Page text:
The right-of-centre Civic Democrats topped the polls in Czech voting to
the European Parliament. The party of former prime minister, Mirek
Topolánek, gained 31.4 percent of the votes, well ahead of the left-wing
Social Democrats who came second with 22.4 percent. The Communists took
third place with 14.2 percent of the vote and the Christian Democrats came
fourth with 7.6 percent. The results mean the Civic Democrats will hold
onto nine out of the country’s 22 seats. The Social Democrats improve on
their disastrous showing in 2004 with seven seats. The Communists have
fallen back to four and the Christian Democrats have held onto their two
seats. None of the smaller parties made it past the 5.0 percent threshold.
Turnout was 28.0 percent, around the same level as 2004. The final election
results are expected on Wednesday.
The European poll is seen as an important indicator of party strengths ahead of early general elections in October. Mr Topolánek described the result as a comeback after his party’s previous battering in regional and Senate elections. Social Democrat leader Jiří Paroubek said there would be a different turnout in the autumn elections since it would be fought on different issues.
The Czech Republic’s trade balance improved in April compared with a year earlier according to figures released by the Czech Statistical Office on Monday. April’s trade surplus came in at 12.0 billion crowns. That is more than double the 5.6 billion in April 2008. The surplus came against a background of the biggest fall in imports since the creation of the Czech Republic and the second biggest slump in exports. Compared with 2008, exports fell by 22.8 percent and imports by 26.0 percent.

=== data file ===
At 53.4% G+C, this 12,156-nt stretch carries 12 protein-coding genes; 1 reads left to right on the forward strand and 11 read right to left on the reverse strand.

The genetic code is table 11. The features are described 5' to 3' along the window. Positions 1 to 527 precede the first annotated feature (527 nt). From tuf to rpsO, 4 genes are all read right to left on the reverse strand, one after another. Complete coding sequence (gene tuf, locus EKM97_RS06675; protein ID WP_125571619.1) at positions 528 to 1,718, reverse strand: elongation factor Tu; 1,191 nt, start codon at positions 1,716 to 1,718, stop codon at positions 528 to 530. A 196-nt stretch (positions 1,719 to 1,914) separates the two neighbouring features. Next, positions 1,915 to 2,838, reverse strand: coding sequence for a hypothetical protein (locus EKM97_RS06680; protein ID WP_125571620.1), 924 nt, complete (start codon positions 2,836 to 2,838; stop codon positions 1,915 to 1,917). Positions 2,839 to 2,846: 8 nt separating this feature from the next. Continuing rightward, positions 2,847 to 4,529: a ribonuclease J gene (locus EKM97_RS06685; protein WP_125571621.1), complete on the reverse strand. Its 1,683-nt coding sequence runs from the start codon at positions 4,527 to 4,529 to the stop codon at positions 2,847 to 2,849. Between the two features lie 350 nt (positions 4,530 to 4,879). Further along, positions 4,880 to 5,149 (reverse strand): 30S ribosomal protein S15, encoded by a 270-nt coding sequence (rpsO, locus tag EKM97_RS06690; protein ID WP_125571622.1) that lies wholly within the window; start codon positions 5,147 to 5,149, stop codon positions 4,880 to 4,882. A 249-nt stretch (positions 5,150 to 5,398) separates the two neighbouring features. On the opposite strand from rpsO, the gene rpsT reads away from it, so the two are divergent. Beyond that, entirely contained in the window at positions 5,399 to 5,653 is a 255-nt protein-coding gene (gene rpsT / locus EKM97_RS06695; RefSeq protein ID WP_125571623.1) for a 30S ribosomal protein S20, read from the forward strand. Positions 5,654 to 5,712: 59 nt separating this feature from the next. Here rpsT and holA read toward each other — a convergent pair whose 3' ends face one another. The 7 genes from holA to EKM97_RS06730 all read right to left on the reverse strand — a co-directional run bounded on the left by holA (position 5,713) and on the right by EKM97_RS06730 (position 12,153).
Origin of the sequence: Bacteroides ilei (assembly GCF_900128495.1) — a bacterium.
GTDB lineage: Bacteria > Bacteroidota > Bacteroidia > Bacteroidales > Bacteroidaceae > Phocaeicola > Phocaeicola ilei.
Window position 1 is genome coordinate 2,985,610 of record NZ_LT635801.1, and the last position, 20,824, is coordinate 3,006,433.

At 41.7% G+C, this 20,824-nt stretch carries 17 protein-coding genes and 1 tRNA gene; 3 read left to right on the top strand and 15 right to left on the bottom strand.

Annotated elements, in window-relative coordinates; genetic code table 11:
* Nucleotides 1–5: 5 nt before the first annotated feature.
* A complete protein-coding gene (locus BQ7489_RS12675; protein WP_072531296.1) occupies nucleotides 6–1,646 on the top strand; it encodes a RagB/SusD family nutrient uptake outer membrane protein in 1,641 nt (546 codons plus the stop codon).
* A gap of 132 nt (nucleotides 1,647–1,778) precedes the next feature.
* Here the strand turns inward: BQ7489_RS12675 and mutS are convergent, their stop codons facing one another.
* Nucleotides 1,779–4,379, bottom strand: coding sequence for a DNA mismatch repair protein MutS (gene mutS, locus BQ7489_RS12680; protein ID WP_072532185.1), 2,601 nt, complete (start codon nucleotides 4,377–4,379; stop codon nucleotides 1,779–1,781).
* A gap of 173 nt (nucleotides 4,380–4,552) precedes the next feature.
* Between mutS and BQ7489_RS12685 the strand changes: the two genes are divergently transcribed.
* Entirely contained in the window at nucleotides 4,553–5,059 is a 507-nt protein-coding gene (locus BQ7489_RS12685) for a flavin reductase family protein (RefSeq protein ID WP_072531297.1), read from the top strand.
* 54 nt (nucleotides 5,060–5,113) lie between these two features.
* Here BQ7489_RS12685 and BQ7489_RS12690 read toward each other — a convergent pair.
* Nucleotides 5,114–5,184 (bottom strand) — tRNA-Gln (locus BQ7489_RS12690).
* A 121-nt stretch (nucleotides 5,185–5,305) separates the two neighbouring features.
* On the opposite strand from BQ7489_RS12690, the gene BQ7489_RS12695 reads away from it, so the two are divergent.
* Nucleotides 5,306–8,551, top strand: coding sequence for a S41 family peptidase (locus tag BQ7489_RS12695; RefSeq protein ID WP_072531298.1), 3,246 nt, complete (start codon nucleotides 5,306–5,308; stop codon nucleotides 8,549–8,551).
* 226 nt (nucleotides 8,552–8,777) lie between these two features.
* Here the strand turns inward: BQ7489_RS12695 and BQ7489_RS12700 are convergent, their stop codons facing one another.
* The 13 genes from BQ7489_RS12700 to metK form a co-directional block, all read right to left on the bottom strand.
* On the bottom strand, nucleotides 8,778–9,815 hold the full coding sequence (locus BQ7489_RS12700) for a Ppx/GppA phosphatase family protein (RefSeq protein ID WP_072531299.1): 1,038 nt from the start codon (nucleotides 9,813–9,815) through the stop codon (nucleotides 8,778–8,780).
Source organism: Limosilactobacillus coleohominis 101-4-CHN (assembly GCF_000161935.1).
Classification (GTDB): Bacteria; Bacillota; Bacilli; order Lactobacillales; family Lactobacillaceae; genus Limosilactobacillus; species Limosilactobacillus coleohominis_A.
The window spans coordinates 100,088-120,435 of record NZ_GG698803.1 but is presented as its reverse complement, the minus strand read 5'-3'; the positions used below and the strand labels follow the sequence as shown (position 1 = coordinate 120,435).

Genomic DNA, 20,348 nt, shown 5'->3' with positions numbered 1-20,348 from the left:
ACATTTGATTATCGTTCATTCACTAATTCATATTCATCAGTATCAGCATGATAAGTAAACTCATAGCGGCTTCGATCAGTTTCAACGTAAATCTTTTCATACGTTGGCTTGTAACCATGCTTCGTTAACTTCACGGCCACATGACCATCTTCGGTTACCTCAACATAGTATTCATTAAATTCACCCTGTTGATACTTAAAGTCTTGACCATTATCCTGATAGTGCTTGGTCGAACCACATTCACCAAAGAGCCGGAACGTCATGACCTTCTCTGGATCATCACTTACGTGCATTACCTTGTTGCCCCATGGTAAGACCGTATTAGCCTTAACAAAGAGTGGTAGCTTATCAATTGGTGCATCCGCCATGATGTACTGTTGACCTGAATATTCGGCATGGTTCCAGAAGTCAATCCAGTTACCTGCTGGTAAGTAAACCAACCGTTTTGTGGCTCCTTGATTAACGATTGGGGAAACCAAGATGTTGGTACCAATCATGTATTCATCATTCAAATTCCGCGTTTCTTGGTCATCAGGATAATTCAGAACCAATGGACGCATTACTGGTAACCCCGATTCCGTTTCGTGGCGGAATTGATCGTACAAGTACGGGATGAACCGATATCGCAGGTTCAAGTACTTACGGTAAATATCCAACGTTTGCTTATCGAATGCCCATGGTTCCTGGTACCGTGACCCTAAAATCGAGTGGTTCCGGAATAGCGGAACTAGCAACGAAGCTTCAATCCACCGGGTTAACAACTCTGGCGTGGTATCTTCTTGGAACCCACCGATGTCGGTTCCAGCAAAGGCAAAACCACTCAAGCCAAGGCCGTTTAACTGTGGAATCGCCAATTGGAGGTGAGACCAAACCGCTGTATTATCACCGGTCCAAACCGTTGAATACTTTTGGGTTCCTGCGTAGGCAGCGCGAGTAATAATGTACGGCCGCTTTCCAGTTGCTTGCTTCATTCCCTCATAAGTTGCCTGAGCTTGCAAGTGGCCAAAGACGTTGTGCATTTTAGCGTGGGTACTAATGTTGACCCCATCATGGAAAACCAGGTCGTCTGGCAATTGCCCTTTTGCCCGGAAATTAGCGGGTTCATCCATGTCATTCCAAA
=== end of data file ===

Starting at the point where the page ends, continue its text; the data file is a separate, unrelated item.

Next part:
The government of Prime Minister Jan Fischer, which won a confidence vote in the lower house on Sunday, on Monday approved a bill on the Czech army’s foreign missions in 2010. The proposal envisages maintaining 550 Czech soldiers in the KFOR peacekeeping mission in Kosovo and 530 in the International Security Assistance Force in Afghanistan. The bill is expected to raise controversy in the lower house where left-wing deputies would like to see the number of troops serving in foreign missions significantly reduced. The Defence Ministry has already had to effect significant cuts after the lower house rejected the first draft proposal on the army’s foreign missions last December. The chamber of deputies is expected to vote on the bill in June.
The head of the Green Party Martin Bursík said he would offer his resignation to party leaders at a meeting on Monday after the Greens’ dismal European Parliament poll showing. The Green Party received 2.1 percent of the votes in the elections and no seats. It was battling against two other parties claiming ‘green’ credentials. Mr Bursík said his party paid the price of internal splits but also blamed the low public interest in the European Parliament.